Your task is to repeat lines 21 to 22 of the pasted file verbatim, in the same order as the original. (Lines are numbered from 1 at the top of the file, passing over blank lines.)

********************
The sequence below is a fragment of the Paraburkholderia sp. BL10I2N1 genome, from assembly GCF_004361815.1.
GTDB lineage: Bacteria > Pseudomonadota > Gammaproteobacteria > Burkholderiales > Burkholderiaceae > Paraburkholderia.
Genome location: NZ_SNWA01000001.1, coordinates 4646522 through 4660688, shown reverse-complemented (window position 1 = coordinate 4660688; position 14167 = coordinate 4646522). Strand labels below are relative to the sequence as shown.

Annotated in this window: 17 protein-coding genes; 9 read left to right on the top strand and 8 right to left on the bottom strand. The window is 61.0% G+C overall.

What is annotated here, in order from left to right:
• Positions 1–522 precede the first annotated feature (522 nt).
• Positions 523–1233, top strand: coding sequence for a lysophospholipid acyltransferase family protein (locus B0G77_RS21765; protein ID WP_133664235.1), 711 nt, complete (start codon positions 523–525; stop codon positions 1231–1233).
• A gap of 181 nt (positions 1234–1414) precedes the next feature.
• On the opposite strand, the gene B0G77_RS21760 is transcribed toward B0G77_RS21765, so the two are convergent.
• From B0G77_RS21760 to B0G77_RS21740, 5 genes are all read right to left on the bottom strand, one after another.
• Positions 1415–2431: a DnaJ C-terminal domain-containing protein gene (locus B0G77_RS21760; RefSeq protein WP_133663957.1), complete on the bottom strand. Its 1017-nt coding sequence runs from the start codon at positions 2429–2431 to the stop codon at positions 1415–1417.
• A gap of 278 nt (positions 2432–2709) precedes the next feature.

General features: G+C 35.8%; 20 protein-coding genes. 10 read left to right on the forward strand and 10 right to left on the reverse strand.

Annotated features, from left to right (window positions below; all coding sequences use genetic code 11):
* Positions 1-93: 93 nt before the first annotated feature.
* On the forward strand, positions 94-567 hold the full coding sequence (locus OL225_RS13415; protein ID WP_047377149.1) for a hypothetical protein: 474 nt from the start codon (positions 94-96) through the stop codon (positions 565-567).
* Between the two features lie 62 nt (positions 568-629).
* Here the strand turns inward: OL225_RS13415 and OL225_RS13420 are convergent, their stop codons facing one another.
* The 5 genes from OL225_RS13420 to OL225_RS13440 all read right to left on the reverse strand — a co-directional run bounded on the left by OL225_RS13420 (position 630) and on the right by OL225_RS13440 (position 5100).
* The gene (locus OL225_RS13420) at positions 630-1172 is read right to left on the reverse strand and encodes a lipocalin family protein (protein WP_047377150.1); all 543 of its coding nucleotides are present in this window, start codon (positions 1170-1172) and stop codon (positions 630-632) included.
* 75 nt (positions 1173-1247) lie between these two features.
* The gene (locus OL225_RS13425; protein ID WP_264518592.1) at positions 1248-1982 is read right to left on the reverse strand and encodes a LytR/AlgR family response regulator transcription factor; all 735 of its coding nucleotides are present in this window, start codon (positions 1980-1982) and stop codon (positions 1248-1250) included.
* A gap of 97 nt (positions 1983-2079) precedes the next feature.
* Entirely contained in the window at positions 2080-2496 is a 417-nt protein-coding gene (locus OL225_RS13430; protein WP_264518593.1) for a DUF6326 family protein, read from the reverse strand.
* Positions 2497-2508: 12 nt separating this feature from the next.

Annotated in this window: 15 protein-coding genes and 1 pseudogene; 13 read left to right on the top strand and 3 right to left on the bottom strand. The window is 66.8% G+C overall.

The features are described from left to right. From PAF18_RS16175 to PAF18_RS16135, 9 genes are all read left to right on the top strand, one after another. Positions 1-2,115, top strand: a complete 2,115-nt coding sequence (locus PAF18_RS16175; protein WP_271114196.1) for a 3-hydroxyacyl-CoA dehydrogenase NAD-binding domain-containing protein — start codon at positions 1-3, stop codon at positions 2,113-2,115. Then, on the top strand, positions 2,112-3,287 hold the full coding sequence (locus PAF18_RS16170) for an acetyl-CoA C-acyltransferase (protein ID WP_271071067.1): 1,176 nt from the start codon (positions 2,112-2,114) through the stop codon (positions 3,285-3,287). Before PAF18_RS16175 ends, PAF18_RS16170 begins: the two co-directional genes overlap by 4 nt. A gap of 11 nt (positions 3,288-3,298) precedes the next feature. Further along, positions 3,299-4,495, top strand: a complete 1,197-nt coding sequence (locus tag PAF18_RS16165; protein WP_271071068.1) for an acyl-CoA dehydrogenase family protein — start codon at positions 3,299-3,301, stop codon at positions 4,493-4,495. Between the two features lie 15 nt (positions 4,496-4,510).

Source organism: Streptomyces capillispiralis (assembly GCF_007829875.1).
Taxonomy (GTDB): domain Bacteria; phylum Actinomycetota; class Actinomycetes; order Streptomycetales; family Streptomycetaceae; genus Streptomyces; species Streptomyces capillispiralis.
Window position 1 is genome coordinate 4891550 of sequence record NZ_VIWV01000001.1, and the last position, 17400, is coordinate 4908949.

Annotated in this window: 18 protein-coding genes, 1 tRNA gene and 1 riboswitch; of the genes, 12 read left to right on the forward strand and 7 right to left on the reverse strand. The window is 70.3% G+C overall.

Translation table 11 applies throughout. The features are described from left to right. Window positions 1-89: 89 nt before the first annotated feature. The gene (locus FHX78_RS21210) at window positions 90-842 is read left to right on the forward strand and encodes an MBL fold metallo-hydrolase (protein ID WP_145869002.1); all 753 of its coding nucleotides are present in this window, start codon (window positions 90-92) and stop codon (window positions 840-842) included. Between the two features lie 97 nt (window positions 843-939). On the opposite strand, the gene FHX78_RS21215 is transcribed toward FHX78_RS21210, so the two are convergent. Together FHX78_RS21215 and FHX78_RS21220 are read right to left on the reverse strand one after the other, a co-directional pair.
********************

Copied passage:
* 75 nt (positions 1173-1247) lie between these two features.
* The gene (locus OL225_RS13425; protein ID WP_264518592.1) at positions 1248-1982 is read right to left on the reverse strand and encodes a LytR/AlgR family response regulator transcription factor; all 735 of its coding nucleotides are present in this window, start codon (positions 1980-1982) and stop codon (positions 1248-1250) included.